I think the answer is simple, in GB regulations.... not allowing teachers push to hard ( health&safety, 'child abuse',  etc...) And also WL students not allowed to take part in competitions in the first place as it can 'damage' them and disturb their studies. Take note, that those international competition winners mostly home educated, private over coached, hardly pushed children ('abused' in the studio 24/7). There are few who were not really talented 'ballet children' only some years ago, now are the stars, because of all said above + really extreem strive to succeed. 

I don't know what else it can be.

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6 of Dd1’s friends entered YAGP (in Barcelona) and 1 is through to finals in New York and 3 others got scholarships to Bolshoi summer school. British students are entering although these were all Russian trained.

We could not afford it. Competition itself is not too expensive but no heats in UK so need to factor in time and travel plus tutus and pointe shoes. There is now the launch of the British ballet Grand Prix which is more affordable but just starting out.

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An additional factor to be considered when addressing the training of British dancers is the nature of teaching prior to entering vocational training. These are key years of emotional and physical development for young people where a lot of good or indeed damage can be done. The culture of fear based training needs to be stopped at any level. When the emotion of fear is online in a young dancer you will NEVER get the best out of a student. High levels of fear actually cause changes in functioning of the brain and regulation of levels of arousal. Over prolonged periods this can cause damage. There is no way you will get or even ‘aspire’ to get the best from a student when they are more terrified by the response of their teacher than anything else. This culture and throw away comments like “it’s just the ballet world” MUST stop or be stopped. Unfortunately, teachers who are guilty of such practices will be the last to admit this is the case. As a result, more needs to be put in place to safeguard students, inform parents/carers of their rights and encourage other teachers to whistleblow when they see this happening.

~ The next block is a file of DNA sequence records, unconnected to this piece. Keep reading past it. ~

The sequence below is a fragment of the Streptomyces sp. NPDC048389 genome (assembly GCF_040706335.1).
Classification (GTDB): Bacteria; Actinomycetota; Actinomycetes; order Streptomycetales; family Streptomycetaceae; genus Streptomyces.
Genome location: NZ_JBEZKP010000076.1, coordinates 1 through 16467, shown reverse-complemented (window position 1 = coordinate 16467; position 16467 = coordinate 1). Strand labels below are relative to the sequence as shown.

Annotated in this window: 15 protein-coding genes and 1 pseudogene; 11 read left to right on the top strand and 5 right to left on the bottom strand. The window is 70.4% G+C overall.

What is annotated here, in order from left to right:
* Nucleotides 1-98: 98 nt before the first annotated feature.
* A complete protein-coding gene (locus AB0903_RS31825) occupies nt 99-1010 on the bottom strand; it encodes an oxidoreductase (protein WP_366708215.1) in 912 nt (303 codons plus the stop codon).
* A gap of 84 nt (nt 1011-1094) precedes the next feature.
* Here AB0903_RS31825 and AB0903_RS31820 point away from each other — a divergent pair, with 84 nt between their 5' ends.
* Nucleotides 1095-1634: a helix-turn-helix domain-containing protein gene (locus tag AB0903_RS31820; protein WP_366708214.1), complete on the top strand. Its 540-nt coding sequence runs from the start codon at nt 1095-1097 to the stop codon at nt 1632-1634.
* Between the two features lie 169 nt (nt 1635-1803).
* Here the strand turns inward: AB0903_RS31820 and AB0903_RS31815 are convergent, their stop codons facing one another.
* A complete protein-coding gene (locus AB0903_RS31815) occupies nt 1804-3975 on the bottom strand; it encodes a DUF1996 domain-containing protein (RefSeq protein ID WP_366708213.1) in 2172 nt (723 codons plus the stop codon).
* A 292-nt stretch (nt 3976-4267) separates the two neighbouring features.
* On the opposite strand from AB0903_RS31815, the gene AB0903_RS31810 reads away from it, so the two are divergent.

Unfortunately, there is a huge hole in the dance world when teachers are not registered or accredited teachers. I am not going down the line of who makes a better teacher (ex pro dancers vs trained teacher etc) but instead addressing this from the perspective of how do we safeguard students and indeed professional dancers if there is no regulating body to which a teacher is accountable. This leaves a cohort of teachers who are not obliged to practice via any code of teaching standards, ethics, safeguarding practices etc. Some may say it is up to a school/company etc to deal with situations like this but what if they do not? What if they deny there is a problem or, worst still, blame the dancer. It is not uncommon for faculty to act in a similar manner or become imbedded in a school/company where there are inadequate safeguarding/anti bullying policies in place in the first place? This is a tricky and heartbreaking dynamic as it results in a situation where there is the potential for abusive teachers to become untouchable. Most will know that social care will show very little interest in incidents of this level. 

How can this ‘loophole be addressed’? Additionally, how can parents/carers/teachers etc have more confidence in systems put in place by teaching regulating bodies and schools. Students need to be nurtured from a young age to give the best opportunities of a successful career. Surely, the emotional aspects of teaching must also be addressed alongside the technical standard of teaching the next generation of UK students. I have no doubt that the talent is there but the formula is much in need of an ‘honest’ and indepth review.